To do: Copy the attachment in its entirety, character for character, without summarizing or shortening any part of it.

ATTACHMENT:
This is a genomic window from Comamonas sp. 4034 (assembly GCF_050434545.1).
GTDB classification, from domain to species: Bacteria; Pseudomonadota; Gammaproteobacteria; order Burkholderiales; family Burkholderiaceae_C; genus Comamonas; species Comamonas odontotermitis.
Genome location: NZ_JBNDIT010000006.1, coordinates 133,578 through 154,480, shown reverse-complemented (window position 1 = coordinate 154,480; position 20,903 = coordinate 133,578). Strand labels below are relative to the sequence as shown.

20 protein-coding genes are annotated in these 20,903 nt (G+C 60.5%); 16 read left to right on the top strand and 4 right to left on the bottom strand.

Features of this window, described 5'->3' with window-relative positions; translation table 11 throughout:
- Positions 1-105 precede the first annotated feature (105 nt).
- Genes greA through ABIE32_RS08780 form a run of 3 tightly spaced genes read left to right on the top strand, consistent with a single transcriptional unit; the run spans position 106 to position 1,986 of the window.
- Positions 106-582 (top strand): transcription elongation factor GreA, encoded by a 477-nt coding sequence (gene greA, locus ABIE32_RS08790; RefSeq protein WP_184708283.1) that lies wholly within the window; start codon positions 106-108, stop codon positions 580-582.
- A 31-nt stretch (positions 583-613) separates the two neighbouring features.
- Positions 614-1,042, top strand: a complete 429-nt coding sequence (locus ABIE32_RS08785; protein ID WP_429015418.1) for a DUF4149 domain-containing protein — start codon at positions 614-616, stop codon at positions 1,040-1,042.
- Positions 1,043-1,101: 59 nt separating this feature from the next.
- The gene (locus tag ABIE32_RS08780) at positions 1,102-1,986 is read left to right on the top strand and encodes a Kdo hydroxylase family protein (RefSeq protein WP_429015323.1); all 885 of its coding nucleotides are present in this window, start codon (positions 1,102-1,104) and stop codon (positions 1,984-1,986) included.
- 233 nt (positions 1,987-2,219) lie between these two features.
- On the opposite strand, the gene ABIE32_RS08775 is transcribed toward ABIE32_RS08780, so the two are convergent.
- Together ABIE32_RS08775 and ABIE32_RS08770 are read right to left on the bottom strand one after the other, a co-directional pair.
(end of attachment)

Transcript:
This is a genomic window from Comamonas sp. 4034 (assembly GCF_050434545.1).
GTDB classification, from domain to species: Bacteria; Pseudomonadota; Gammaproteobacteria; order Burkholderiales; family Burkholderiaceae_C; genus Comamonas; species Comamonas odontotermitis.
Genome location: NZ_JBNDIT010000006.1, coordinates 133,578 through 154,480, shown reverse-complemented (window position 1 = coordinate 154,480; position 20,903 = coordinate 133,578). Strand labels below are relative to the sequence as shown.

20 protein-coding genes are annotated in these 20,903 nt (G+C 60.5%); 16 read left to right on the top strand and 4 right to left on the bottom strand.

Features of this window, described 5'->3' with window-relative positions; translation table 11 throughout:
- Positions 1-105 precede the first annotated feature (105 nt).
- Genes greA through ABIE32_RS08780 form a run of 3 tightly spaced genes read left to right on the top strand, consistent with a single transcriptional unit; the run spans position 106 to position 1,986 of the window.
- Positions 106-582 (top strand): transcription elongation factor GreA, encoded by a 477-nt coding sequence (gene greA, locus ABIE32_RS08790; RefSeq protein WP_184708283.1) that lies wholly within the window; start codon positions 106-108, stop codon positions 580-582.
- A 31-nt stretch (positions 583-613) separates the two neighbouring features.
- Positions 614-1,042, top strand: a complete 429-nt coding sequence (locus ABIE32_RS08785; protein ID WP_429015418.1) for a DUF4149 domain-containing protein — start codon at positions 614-616, stop codon at positions 1,040-1,042.
- Positions 1,043-1,101: 59 nt separating this feature from the next.
- The gene (locus tag ABIE32_RS08780) at positions 1,102-1,986 is read left to right on the top strand and encodes a Kdo hydroxylase family protein (RefSeq protein WP_429015323.1); all 885 of its coding nucleotides are present in this window, start codon (positions 1,102-1,104) and stop codon (positions 1,984-1,986) included.
- 233 nt (positions 1,987-2,219) lie between these two features.
- On the opposite strand, the gene ABIE32_RS08775 is transcribed toward ABIE32_RS08780, so the two are convergent.
- Together ABIE32_RS08775 and ABIE32_RS08770 are read right to left on the bottom strand one after the other, a co-directional pair.